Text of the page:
New York, 26 June 2013 - Secretary-General's remarks at "Entrepreneurship for Development" General Assembly Thematic Debate
I am pleased to address this important debate.
We meet in the middle of a global jobs crisis that demands a bold response.
This year, some 73 million young people will be unemployed.
An estimated 425 million young women and men will join the labour force between 2016 and 2030. That means the world will need about half a billion jobs by then.
To help meet this challenge, we should encourage, educate and empower young entrepreneurs.
My Envoy on Youth, Ahmad Alhendawi agrees. He says “We need to make a shift from talking about creating jobs for youth to talking about inventing jobs by youth.”
Entrepreneurship can be a part of the solution by transforming unemployed young people into major employers.
Let me give you an example.
Lorna Rutto is a young woman from the Rift Valley in Kenya. It is a beautiful region, but like many people there, Lorna grew up in a slum.
One of the biggest problems was the sewage and waste. There was no garbage collection so the trash just accumulated.
Before she was even a teenager, Lorna saw an opportunity. She melted the plastic into little ornaments that she could sell.
In her twenties, Lorna started a recycling programme. The International Labour Organization helped her shape a business plan. By the time she was 24, she had created 500 jobs.
In the process, Lorna has eliminated over 1 million kilos of waste from the environment and saved more than 250 hectares of forest.
This is how we create the future we want; by finding solutions to sustainable development challenges – solutions that create jobs and spur growth.
Lorna is very impressive. But she is not alone. There are countless other young people with fresh ideas who can help us to unleash change.
We should not waste their potential. And, as Lorna has said, we should see the potential job opportunities in waste.
Ladies and Gentlemen;
Entrepreneurship is about innovating, breaking down barriers, taking risks and showing that new business models can tackle longstanding problems.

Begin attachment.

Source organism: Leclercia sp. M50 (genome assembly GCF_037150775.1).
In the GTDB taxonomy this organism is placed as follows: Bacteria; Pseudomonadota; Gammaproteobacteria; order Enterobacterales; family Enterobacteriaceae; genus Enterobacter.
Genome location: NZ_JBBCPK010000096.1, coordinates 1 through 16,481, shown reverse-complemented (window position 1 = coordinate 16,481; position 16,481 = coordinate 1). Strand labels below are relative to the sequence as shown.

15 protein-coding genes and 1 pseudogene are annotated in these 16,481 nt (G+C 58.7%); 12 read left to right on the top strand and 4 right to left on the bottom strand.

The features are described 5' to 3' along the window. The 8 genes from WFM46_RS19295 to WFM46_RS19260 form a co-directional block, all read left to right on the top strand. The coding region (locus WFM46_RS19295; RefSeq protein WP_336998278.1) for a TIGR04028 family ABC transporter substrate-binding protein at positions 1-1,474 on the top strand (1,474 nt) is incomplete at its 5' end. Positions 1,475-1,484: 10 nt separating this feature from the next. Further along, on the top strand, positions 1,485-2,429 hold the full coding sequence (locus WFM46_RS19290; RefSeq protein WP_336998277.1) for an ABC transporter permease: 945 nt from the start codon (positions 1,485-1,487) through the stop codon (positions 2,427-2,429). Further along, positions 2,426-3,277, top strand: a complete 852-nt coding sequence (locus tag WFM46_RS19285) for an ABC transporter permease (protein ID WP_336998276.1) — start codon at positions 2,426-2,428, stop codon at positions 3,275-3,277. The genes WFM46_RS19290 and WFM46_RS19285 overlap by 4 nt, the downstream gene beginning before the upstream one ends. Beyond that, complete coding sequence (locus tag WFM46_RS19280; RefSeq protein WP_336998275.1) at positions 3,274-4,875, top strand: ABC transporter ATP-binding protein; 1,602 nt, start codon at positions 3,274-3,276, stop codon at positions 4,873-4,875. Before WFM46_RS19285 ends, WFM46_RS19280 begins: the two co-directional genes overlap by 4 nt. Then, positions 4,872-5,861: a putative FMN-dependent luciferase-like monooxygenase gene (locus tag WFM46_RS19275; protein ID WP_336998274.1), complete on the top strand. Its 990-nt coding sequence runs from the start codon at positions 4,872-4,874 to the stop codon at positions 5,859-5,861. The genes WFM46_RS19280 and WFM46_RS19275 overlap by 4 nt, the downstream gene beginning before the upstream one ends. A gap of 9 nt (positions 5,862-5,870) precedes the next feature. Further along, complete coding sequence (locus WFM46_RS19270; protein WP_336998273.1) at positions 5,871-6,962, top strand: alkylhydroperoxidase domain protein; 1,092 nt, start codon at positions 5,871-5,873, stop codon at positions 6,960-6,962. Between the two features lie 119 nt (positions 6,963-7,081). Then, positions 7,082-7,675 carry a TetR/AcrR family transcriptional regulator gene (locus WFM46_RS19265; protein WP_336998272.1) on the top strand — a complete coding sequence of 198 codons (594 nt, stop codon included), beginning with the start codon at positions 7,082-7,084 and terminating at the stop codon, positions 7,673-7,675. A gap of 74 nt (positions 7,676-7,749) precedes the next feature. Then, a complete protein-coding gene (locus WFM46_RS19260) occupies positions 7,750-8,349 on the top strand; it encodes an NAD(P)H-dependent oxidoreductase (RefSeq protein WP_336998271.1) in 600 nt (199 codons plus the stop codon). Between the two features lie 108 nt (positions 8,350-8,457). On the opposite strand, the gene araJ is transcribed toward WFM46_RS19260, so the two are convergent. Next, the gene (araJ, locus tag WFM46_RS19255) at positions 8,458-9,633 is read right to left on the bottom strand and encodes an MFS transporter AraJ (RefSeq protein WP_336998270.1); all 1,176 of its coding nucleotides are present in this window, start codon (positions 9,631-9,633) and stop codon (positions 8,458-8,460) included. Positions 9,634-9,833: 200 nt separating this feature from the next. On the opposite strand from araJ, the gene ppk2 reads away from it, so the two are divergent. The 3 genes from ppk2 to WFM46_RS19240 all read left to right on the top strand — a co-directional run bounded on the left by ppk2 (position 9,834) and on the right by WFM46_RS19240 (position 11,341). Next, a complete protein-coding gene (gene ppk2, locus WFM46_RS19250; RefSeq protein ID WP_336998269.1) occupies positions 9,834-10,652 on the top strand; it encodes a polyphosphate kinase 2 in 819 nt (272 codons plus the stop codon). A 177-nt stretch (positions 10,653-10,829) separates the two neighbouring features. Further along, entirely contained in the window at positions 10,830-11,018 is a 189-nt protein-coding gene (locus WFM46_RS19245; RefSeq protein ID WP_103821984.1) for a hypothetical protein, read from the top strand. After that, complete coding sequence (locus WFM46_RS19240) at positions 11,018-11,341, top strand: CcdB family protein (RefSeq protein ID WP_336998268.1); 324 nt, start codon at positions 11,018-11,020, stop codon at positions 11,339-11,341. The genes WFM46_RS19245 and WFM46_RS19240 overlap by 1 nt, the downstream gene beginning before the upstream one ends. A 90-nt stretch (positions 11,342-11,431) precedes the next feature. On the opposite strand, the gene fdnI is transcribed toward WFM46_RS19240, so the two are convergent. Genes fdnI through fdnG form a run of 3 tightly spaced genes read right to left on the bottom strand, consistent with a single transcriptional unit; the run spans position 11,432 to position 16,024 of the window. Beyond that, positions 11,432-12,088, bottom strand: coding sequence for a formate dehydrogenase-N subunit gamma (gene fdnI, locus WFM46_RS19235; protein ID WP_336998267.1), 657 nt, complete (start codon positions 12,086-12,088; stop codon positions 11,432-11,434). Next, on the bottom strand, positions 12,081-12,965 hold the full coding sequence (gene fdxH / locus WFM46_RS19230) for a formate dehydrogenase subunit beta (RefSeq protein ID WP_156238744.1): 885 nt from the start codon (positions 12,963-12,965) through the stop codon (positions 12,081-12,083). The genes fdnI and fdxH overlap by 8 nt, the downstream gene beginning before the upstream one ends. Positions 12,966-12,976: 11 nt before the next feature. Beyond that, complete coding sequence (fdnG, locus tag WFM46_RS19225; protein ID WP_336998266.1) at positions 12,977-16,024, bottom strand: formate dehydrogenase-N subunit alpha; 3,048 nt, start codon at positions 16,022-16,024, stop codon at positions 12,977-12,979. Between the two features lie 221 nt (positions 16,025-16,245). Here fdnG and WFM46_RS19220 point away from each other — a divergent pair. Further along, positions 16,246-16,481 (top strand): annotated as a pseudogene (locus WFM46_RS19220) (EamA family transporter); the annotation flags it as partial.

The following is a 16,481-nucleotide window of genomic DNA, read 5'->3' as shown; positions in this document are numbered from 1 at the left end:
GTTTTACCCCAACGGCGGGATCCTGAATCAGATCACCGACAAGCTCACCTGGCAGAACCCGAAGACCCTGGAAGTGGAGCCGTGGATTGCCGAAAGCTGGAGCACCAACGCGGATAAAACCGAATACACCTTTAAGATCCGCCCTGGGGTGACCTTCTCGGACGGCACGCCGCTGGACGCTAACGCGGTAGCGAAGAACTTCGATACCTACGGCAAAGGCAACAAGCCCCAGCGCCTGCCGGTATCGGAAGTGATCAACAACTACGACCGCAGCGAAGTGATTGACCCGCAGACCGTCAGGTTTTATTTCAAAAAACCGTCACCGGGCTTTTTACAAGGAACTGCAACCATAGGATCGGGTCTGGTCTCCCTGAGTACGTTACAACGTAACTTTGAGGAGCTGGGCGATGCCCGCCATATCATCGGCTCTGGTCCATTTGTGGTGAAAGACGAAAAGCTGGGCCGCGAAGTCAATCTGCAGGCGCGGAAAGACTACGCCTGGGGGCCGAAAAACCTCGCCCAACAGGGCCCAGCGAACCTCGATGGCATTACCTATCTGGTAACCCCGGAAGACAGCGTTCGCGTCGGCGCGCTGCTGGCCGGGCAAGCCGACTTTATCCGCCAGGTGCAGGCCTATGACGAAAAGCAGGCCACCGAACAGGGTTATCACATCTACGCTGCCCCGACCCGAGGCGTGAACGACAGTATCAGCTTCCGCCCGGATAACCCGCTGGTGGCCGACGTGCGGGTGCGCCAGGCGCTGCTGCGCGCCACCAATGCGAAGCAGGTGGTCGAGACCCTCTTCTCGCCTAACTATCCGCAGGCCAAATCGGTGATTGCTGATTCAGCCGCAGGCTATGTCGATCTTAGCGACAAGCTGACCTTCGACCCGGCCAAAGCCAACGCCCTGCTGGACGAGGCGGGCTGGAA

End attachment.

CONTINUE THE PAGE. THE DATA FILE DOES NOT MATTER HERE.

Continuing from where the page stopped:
Many large companies started in someone’s kitchen or backyard. A number of those companies are now major corporations giving back to communities. Individuals are also making important contributions. Collectively, these entrepreneurs are helping to advance the Millennium Development Goals.
Excellencies, Ladies and Gentlemen,
This generation of youth is the largest in history. If we invest in their education and empowerment, we can transform our world.
Too many young people are caught up in conflicts, languishing in poverty or struggling just to eat. We have to provide them with a peaceful, secure environment where they can cultivate their skills and contribute to society.
Let us do everything possible to nurture young people and open their prospects for the future.
I call on all partners to support youth entrepreneurship, self-employment and youth-led businesses. The United Nations system will do its part. Our Global Compact initiative will continue mobilizing and supporting young entrepreneurs in advancing a more sustainable future.
The UN, the World Bank and the ILO are collaborating on a Youth Employment Network to help young people to start and run their own enterprises.
The UN Capital Development Fund is working with the MasterCard Foundation to establish YouthStart. This initiative aims to increase access to financial services for low-income youth in sub-Saharan Africa. It is helping them make sound financial decisions, build a strong asset base, and create sustainable livelihoods.
Now we must build on this progress.
There are five steps we can take together:
First: Foster an enabling environment for youth entrepreneurship.
Second: Build the capacities of local institutions.
Third: Provide career counselling.
Fourth: Facilitate access to finance and youth-friendly financial services.
And fifth: Coach young entrepreneurs beyond the start-up phase, so they can maintain success.
Let us also support cooperatives, microcredit initiatives and other drivers of entrepreneurship.
I look forward to your ideas to support entrepreneurs to realize our shared vision of a prosperous, safer and more secure world.
Statements on 26 June 2013
- New York, 26 June 2013 - Secretary-General's Remarks at Africa Day Celebration
- New York, 26 June 2013 - Statement attributable to the Spokesperson for the Secretary-General on the Summit of the Gulf of Guinea Heads of State and Government on Maritime Safety and Security [sroll down for the French version]
- New York, 26 June 2013 - Secretary-General's remarks at special event on the International Day against Drug Abuse and illicit Trafficking
- New York, 26 June 2013 - Secretary-General's message on the International Day against Drug Abuse and Illicit Trafficking
- New York, 26 June 2013 - Secretary-General's message on International Day in Support of Victims of Torture